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AS Debbie Mathews walked up the steps of Sheffield Town Hall recently and saw crowds of children campaigning for action on climate change she was inspired by their confidence.
Children were central to the women’s pit camps that Debbie and many other women set up in 1992 after the Tory government announced the closure of 31 of the remaining coalmines.
Debbie — together with three other women, Caroline, Flis, and Marilyn — has co-edited and published a book, You Can’t Kill the Spirit, telling the story of the Houghton Main Women’s Pit Camp (1992-3).
Opposing the closure of coalmines may seem a contradiction in 2019 when the issue of climate change has such a high profile.
But, as Debbie says: “Mining was not a good industry to work in. But it was all that people had. Our campaign, and the miners’ strike of 1984-85, was about defending communities. Particularly as there was no alternative plan put forward by the government to sustain those communities.”
Debbie is from a politically active family: “My dad was active in his trade union and the Labour Party. My mum was active in the disability rights campaign and also a member of the Labour Party.”
She joined the Young Socialists at 16 and went on to become the first member of her family to go to university.
By the early ’80s Debbie was working in the voluntary sector doing challenging work with girls and in multicultural communities. After having her daughter in 1984 she became the second-youngest Labour councillor on Sheffield Council.
In 1992 she was working at Sheffield Co-ordinating Centre against Unemployment (SCCAU).
After Women Against Pit Closures responded to the threatened closure of more coalmines by organising a national demonstration against the closures and set up seven women’s pit camps outside the most threatened collieries, Debbie became involved with the Houghton Main Colliery in the Dearne Valley in the South Yorkshire coalfields.
“The injustice of saying this was a worthless pit made me more cross than anything because they lied. My boss at the time basically gave me permission to spend my working time on co-ordinating the pit camp, so we were able to use the facilities of SCCAU,” she says.
The pit camps were set up and run by the women, Debbie remembers: “They were very much about how women do things. Bringing together families, children and the community. It was not all about banners and marches.”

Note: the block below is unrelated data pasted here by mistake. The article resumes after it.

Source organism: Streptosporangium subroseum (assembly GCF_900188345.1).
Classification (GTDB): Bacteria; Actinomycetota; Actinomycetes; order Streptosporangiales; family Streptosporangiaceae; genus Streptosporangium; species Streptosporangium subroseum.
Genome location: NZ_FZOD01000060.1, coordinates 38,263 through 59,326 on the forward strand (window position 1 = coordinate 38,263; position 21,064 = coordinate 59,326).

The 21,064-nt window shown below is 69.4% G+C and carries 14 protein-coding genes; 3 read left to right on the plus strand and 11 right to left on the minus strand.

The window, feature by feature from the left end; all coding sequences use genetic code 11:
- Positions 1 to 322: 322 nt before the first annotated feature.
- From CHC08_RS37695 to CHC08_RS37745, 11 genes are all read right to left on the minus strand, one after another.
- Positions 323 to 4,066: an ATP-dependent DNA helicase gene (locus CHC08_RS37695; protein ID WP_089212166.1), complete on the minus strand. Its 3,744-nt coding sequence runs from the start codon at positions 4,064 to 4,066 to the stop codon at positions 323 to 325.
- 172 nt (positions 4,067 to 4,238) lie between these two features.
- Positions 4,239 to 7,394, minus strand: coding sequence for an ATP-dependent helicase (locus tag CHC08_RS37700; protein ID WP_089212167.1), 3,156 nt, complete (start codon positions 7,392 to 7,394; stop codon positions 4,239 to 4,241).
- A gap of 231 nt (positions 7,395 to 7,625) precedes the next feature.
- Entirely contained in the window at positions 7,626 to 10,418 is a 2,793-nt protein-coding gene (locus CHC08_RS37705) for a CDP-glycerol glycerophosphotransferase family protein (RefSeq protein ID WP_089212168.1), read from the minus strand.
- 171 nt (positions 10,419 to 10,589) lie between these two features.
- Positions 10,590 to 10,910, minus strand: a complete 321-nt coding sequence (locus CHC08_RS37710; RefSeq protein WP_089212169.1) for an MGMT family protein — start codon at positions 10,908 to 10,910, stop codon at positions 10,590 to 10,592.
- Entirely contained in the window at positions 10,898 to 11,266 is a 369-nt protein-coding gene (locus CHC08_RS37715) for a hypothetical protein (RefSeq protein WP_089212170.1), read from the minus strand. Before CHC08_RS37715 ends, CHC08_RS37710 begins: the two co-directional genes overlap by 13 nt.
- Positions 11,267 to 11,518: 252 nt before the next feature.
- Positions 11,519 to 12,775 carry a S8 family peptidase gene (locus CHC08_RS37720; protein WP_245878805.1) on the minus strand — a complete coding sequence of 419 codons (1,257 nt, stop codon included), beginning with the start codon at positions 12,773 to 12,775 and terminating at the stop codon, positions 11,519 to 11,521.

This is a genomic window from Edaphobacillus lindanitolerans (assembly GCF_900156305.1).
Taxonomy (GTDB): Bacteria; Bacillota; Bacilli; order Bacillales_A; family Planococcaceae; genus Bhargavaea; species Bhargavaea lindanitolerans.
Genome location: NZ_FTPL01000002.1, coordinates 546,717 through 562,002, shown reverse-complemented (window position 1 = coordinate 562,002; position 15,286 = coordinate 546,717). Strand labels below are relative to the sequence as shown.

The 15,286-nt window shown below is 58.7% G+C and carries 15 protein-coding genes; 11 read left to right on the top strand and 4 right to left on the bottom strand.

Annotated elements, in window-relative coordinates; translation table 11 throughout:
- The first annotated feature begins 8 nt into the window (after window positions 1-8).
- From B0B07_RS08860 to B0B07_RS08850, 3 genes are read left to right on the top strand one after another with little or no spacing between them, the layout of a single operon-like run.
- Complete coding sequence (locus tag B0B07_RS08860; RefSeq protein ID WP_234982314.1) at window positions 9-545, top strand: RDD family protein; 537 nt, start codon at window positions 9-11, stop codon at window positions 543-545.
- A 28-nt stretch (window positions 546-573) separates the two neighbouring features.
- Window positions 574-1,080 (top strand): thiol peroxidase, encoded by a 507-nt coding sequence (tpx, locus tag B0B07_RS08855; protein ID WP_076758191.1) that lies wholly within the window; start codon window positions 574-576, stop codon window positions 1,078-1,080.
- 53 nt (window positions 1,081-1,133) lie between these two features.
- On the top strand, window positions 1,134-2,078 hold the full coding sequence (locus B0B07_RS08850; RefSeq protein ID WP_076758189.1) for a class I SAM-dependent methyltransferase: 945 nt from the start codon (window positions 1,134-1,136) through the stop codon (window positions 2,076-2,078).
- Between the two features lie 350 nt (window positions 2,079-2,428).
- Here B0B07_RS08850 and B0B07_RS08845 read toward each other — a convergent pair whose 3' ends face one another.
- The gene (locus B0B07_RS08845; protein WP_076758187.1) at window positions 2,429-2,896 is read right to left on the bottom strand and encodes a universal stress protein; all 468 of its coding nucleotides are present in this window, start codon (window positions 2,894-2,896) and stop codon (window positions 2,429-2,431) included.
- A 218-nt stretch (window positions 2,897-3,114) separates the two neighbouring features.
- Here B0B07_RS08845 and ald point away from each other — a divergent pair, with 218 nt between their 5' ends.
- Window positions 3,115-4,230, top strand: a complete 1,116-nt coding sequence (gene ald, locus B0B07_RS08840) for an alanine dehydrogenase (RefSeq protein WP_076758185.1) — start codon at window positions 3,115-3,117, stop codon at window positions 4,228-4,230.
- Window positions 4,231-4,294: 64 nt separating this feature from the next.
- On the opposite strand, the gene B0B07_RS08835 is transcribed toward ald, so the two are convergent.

The women were influenced by their experiences in the ’84-85 miners’ strike and also by their involvement in the peace movement such as Greenham Common, weaving together ideas and actions around non-violent protest, creativity and encouraging sharing skills, information and decision-making.
Because they were still responsible for children and the home, the women at the pit camp had to organise differently from the men.
“We had to find ways of juggling our other responsibilities with running the pit camps and organising the campaign — locally and nationally — but we knew we could do it. We were women, we were strong!”
The first thing they did was to acquire a brazier. As Debbie recalls: “It was very symbolic — coal and keeping the fire going. We acquired a portacabin from Barnsley Council and a caravan.”
They involved lots of women, covering a rota for 24 hours a day, seven days a week.
Communication was a key part of the campaign and the women made sure they controlled the message.
“The campaign was not about pay, but about people’s livelihoods and communities, and our children’s future, just as it was in the 1984-85 strike.”
In You Can’t Kill the Spirit the women have produced not only the story of the campaign against pit closures but also an inspiring manual on how to run a community-based campaign.
There are lots of photographs of children on the marches, parents and children at the pit camp, drawings by the women’s children documenting the camp, diaries, news cuttings, excerpts from the women’s personal diaries as well as tickets from socials.
It took the four women 25 years to find time to get together to create the book. They had bags of leaflets and photos to drawn on and also began to collect the stories of the other women involved.
Training from the WEA and support from Gary Rivett at Sheffield University helped to create an oral history project.
To publish the book they needed funding, and while contributing their own money, they also got financial support from trade unions and the Labour Party as well as individuals. Out of a print run of 750 copies they have already sold 500.
Looking back over 25 years, Debbie is still angry about the way in which Houghton Main and the other coalmines were closed for purely political reasons.
“There was no recognition of the consequences for the communities and today people are still angry about it, and it’s taken a long, long time to recover.”
Debbie is still active. “I am privileged to work in a community in Sheffield that felt the effect of the political attack on working-class communities, the trade unions and ideological obsession with privatisation.
“They may have destroyed the mining industry but they really haven’t killed the spirit of the communities — I see that day in, day out — people supporting each other, getting ready for the next challenge.”
Debbie is one of the speakers at the Mary Quaile Club International Women’s Day event tomorrow at 2.30pm at the Friend’s Meeting House, 6 Mount Street, Manchester. Places can be booked at firstname.lastname@example.org. You Can’t Kill the Spirit can be ordered by emailing SWAPCPitCamp1993@gmail.com or by writing to SWAPC, c/o 6 Burnside Avenue Sheffield S8 9FR. The book costs £12 including post and packaging, though a solidarity price of £20 is suggested. Cheques should be made out to SWAPC Pit Camp Project.
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